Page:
Autoimmune disease and colds

What It’s Like Getting Sick When You Live With Autoimmune Disease

This week it happened. I wash my hands with surgical scrub, I drink tea with tulsi in it every morning, I do all I can to try to stay away from ill people and germ incubators. It’s also hard to tell when I am coming down with something, since wide temperature swings, body aches, fatigue and digestive issues are typical for me. Heck, my baseline state of being involves flu-like symptoms. But being human and having to be out in the part of the world that requires pants and shoes means that I inevitably will catch something. A bug.

And this was no sweet-faced, rosy-cheeked ladybug waving friendly antennae, mind you. This was a slimy, ghost-white thing that slithered up into my sinuses and oozed into my lungs, filling the top third of my body with its gook, pressurizing my head and ringing my ears like church bells. My hot/cold/fussy/achy body.

It’s still taking its sweet time to move along, swinging by to “just pick up a few things” multiple times a day but not taking much with it. My cat crawls on my belly to soothe me (and steal my body heat), then stares wide-eyed in betrayal as she bounces up and down with every cough, a boat on a storm-tossed sea of blanket.

Sometimes being sick with something acute like a cold brings a little relief to my autoimmune self. It’s like my ramped-up immune system finally gets to channel its energy in a productive way for once instead of taking it out on me. My immune system is a hyper child who does amazing things when in gymnastics or track, but tears up the house most of the time outside of practice and competitions. For me, being sick with a cold or flu is that brief moment of reprieve when the house is quiet and still, before practice is over and the chaos returns.

And, oh, does it return! There must be ginseng cupcakes covered in jellybeans and sprinkled with instant coffee powder served after those practices, because once the acute illness passes, my immune system does not wanna stop. So it’s usually about a week of being acutely ill, soon followed by a flare of one or more of my diseases. A one-two punch that leaves me scrambling in week three to try to catch up on everything that fell by the wayside. (I haven’t found solid research to back up the idea that an acute illness will then flare up a chronic autoimmune illness like my psoriatic arthritis, psoriasis or Hashimoto’s, by the way. This is just the pattern I’ve noticed with myself. Though there isn’t much research out there on us autoimmune folks in general, so one day someone might find that it’s true.)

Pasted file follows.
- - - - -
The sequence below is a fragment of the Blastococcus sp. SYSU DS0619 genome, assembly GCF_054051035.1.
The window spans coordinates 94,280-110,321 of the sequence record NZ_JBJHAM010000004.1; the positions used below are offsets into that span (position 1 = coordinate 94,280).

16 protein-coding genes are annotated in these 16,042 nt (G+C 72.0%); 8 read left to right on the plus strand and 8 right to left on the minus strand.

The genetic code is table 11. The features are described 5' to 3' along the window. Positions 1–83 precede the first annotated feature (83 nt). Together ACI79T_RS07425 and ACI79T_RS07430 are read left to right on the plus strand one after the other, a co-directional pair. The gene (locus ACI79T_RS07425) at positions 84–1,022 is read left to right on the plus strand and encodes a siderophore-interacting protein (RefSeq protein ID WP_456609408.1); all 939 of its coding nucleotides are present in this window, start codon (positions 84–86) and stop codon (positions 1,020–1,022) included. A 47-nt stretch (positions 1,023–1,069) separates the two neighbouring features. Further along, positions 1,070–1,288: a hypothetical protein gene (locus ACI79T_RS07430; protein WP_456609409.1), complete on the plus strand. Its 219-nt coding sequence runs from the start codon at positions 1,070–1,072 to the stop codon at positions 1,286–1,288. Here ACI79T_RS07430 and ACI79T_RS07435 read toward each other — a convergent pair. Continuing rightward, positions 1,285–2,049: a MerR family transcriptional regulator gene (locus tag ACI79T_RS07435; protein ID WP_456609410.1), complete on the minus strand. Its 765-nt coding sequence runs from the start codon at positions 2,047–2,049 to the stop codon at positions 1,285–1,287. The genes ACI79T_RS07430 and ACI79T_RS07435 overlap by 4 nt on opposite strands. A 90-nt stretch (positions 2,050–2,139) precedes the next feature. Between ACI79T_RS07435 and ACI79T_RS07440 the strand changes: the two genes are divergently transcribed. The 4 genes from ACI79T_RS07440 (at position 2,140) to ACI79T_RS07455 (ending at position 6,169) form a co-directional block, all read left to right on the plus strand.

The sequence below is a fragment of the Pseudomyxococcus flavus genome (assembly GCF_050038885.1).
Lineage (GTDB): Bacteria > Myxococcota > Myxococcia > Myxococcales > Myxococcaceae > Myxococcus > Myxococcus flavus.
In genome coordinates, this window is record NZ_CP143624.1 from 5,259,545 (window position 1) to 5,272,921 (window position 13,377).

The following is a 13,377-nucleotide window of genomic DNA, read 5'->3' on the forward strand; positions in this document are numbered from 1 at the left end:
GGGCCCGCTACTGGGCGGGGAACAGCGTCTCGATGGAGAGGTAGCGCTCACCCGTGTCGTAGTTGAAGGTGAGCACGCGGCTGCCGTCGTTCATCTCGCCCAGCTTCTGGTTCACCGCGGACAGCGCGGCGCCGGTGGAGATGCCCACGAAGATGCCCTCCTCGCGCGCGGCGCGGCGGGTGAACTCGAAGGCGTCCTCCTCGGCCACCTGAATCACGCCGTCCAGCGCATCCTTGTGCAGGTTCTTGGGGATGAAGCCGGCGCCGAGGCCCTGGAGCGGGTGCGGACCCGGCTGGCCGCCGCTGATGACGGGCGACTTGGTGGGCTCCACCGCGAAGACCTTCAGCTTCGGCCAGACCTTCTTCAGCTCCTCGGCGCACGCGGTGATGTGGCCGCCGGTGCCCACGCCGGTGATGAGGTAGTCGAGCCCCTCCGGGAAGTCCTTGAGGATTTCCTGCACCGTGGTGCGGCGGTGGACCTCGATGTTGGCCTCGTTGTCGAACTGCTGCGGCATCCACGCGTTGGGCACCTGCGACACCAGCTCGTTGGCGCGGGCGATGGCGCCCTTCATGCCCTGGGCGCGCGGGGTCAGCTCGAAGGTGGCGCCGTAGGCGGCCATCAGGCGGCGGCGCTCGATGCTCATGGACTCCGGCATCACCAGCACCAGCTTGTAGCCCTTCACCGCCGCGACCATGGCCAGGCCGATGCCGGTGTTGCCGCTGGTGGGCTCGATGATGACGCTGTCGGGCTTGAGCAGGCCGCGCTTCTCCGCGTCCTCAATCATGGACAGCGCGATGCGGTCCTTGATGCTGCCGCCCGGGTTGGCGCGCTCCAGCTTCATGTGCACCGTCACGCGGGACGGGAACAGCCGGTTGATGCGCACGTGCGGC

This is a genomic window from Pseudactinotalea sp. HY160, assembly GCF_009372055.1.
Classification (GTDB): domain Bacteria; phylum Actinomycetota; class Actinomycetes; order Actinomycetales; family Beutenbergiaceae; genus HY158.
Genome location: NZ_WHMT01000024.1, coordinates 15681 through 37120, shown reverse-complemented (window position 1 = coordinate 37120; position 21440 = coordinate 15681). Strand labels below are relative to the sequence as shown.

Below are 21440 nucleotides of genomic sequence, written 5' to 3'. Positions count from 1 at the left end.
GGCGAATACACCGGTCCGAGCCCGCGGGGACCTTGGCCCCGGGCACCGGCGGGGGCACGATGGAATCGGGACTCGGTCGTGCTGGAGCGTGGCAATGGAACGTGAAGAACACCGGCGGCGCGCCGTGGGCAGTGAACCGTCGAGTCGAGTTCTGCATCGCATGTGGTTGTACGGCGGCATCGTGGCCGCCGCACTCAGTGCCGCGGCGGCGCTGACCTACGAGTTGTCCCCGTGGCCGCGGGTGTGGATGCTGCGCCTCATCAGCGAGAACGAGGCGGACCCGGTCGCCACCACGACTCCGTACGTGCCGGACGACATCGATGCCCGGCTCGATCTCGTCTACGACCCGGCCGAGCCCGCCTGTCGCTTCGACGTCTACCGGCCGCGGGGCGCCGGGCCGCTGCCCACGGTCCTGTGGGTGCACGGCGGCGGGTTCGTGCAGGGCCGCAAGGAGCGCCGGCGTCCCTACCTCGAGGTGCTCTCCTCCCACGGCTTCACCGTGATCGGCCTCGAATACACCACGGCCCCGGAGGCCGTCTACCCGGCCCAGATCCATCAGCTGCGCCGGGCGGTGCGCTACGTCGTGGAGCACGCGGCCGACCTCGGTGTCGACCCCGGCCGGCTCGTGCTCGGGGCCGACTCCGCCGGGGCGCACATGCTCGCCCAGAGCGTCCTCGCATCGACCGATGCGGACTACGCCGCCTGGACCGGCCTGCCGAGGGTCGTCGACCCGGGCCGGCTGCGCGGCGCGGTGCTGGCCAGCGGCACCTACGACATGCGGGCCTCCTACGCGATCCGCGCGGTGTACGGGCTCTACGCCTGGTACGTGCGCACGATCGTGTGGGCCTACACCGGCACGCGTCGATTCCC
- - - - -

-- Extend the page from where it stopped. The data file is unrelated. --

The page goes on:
My immune system doubling down on me means that I have to double up on the self-care stuff. Not easy, I know. I make myself lie around staring at TV or flipping through magazines even when I start feeling a little antsy. Carry around water or tea at all times to keep the fluids going. Eat off paper plates or takeout containers (and say a little prayer for forgiveness from the earth as I do). Let things pile up, trying to keep a list so I’ll remember what they were once I’m feeling better. When I get the urge to jump up and take care of something, I add it to the list instead. For me, healing often includes lots and lots of solitude. It’s different for everyone, though. Each body, each person and each illness has their own preferences and needs, especially when ill. Honor that in yourself and in others.

Getty Image by MichikoDesign

Navigating the Winter with an Autoimmune Disease

Winter is coming, brace yourself. While for many this means singing carols and enjoying the holiday lights, for those living with autoimmune diseases including type 1 diabetes, rheumatoid arthritis, multiple sclerosis, and lupus, it can mean a flurry of concerns. Painful freezing temperatures, slippery ice, and dreary dark days may make you want to hide until spring. Break the ice this winter with these tips to stay cozy and warm, prepare for snowy conditions, and maintain an active lifestyle despite the chill.